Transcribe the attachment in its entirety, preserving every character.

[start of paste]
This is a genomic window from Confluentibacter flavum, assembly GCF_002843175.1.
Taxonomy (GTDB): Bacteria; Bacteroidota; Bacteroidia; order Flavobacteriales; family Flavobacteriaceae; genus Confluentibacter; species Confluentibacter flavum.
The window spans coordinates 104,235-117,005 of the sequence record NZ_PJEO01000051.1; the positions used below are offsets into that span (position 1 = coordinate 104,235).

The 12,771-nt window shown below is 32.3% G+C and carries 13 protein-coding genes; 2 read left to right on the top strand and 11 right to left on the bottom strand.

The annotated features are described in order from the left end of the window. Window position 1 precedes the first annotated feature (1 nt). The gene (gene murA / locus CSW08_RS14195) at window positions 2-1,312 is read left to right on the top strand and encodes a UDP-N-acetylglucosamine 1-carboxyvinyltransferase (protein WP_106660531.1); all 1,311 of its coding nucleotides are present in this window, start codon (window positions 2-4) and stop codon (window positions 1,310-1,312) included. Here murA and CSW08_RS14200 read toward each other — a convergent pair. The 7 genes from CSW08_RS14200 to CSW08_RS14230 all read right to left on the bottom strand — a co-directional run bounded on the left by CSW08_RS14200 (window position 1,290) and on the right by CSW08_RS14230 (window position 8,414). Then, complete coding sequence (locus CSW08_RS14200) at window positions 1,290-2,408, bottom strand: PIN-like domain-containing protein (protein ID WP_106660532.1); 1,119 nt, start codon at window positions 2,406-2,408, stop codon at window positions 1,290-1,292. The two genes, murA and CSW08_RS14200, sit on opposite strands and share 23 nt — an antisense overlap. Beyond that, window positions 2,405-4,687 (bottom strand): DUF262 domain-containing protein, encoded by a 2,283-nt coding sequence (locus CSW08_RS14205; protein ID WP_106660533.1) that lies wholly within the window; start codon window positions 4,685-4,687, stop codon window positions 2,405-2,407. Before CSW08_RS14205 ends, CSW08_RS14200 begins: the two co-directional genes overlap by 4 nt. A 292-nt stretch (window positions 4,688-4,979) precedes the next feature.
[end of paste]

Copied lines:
This is a genomic window from Confluentibacter flavum, assembly GCF_002843175.1.
Taxonomy (GTDB): Bacteria; Bacteroidota; Bacteroidia; order Flavobacteriales; family Flavobacteriaceae; genus Confluentibacter; species Confluentibacter flavum.
The window spans coordinates 104,235-117,005 of the sequence record NZ_PJEO01000051.1; the positions used below are offsets into that span (position 1 = coordinate 104,235).

The 12,771-nt window shown below is 32.3% G+C and carries 13 protein-coding genes; 2 read left to right on the top strand and 11 right to left on the bottom strand.

The annotated features are described in order from the left end of the window. Window position 1 precedes the first annotated feature (1 nt). The gene (gene murA / locus CSW08_RS14195) at window positions 2-1,312 is read left to right on the top strand and encodes a UDP-N-acetylglucosamine 1-carboxyvinyltransferase (protein WP_106660531.1); all 1,311 of its coding nucleotides are present in this window, start codon (window positions 2-4) and stop codon (window positions 1,310-1,312) included. Here murA and CSW08_RS14200 read toward each other — a convergent pair. The 7 genes from CSW08_RS14200 to CSW08_RS14230 all read right to left on the bottom strand — a co-directional run bounded on the left by CSW08_RS14200 (window position 1,290) and on the right by CSW08_RS14230 (window position 8,414). Then, complete coding sequence (locus CSW08_RS14200) at window positions 1,290-2,408, bottom strand: PIN-like domain-containing protein (protein ID WP_106660532.1); 1,119 nt, start codon at window positions 2,406-2,408, stop codon at window positions 1,290-1,292. The two genes, murA and CSW08_RS14200, sit on opposite strands and share 23 nt — an antisense overlap. Beyond that, window positions 2,405-4,687 (bottom strand): DUF262 domain-containing protein, encoded by a 2,283-nt coding sequence (locus CSW08_RS14205; protein ID WP_106660533.1) that lies wholly within the window; start codon window positions 4,685-4,687, stop codon window positions 2,405-2,407. Before CSW08_RS14205 ends, CSW08_RS14200 begins: the two co-directional genes overlap by 4 nt. A 292-nt stretch (window positions 4,688-4,979) precedes the next feature.